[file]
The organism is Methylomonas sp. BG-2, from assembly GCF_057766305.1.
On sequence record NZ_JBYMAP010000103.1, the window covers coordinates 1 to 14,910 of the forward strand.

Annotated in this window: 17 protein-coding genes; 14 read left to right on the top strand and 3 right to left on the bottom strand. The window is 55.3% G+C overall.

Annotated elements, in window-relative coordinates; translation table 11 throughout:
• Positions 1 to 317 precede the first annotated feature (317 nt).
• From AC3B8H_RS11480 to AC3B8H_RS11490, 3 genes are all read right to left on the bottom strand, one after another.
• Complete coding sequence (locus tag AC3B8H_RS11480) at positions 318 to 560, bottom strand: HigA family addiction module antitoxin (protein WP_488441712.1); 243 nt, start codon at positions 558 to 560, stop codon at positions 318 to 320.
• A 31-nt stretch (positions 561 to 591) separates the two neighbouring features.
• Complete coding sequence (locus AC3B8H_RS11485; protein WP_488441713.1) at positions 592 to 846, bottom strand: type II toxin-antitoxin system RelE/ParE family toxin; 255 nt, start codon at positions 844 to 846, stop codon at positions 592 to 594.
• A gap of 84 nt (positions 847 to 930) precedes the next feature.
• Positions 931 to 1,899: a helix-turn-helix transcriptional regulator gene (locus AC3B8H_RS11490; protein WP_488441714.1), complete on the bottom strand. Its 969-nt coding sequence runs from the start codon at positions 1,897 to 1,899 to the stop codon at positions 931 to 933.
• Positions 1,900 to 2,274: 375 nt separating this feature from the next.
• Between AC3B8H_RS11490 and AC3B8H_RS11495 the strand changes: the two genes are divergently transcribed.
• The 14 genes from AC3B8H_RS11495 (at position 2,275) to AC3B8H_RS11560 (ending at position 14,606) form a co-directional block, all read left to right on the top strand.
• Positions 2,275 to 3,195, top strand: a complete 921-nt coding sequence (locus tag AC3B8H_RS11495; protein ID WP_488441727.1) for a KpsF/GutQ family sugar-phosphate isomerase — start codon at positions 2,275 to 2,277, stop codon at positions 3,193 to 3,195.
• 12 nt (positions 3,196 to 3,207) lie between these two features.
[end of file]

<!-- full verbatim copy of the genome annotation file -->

The organism is Methylomonas sp. BG-2, from assembly GCF_057766305.1.
On sequence record NZ_JBYMAP010000103.1, the window covers coordinates 1 to 14,910 of the forward strand.

Annotated in this window: 17 protein-coding genes; 14 read left to right on the top strand and 3 right to left on the bottom strand. The window is 55.3% G+C overall.

Annotated elements, in window-relative coordinates; translation table 11 throughout:
• Positions 1 to 317 precede the first annotated feature (317 nt).
• From AC3B8H_RS11480 to AC3B8H_RS11490, 3 genes are all read right to left on the bottom strand, one after another.
• Complete coding sequence (locus tag AC3B8H_RS11480) at positions 318 to 560, bottom strand: HigA family addiction module antitoxin (protein WP_488441712.1); 243 nt, start codon at positions 558 to 560, stop codon at positions 318 to 320.
• A 31-nt stretch (positions 561 to 591) separates the two neighbouring features.
• Complete coding sequence (locus AC3B8H_RS11485; protein WP_488441713.1) at positions 592 to 846, bottom strand: type II toxin-antitoxin system RelE/ParE family toxin; 255 nt, start codon at positions 844 to 846, stop codon at positions 592 to 594.
• A gap of 84 nt (positions 847 to 930) precedes the next feature.
• Positions 931 to 1,899: a helix-turn-helix transcriptional regulator gene (locus AC3B8H_RS11490; protein WP_488441714.1), complete on the bottom strand. Its 969-nt coding sequence runs from the start codon at positions 1,897 to 1,899 to the stop codon at positions 931 to 933.
• Positions 1,900 to 2,274: 375 nt separating this feature from the next.
• Between AC3B8H_RS11490 and AC3B8H_RS11495 the strand changes: the two genes are divergently transcribed.
• The 14 genes from AC3B8H_RS11495 (at position 2,275) to AC3B8H_RS11560 (ending at position 14,606) form a co-directional block, all read left to right on the top strand.
• Positions 2,275 to 3,195, top strand: a complete 921-nt coding sequence (locus tag AC3B8H_RS11495; protein ID WP_488441727.1) for a KpsF/GutQ family sugar-phosphate isomerase — start codon at positions 2,275 to 2,277, stop codon at positions 3,193 to 3,195.
• 12 nt (positions 3,196 to 3,207) lie between these two features.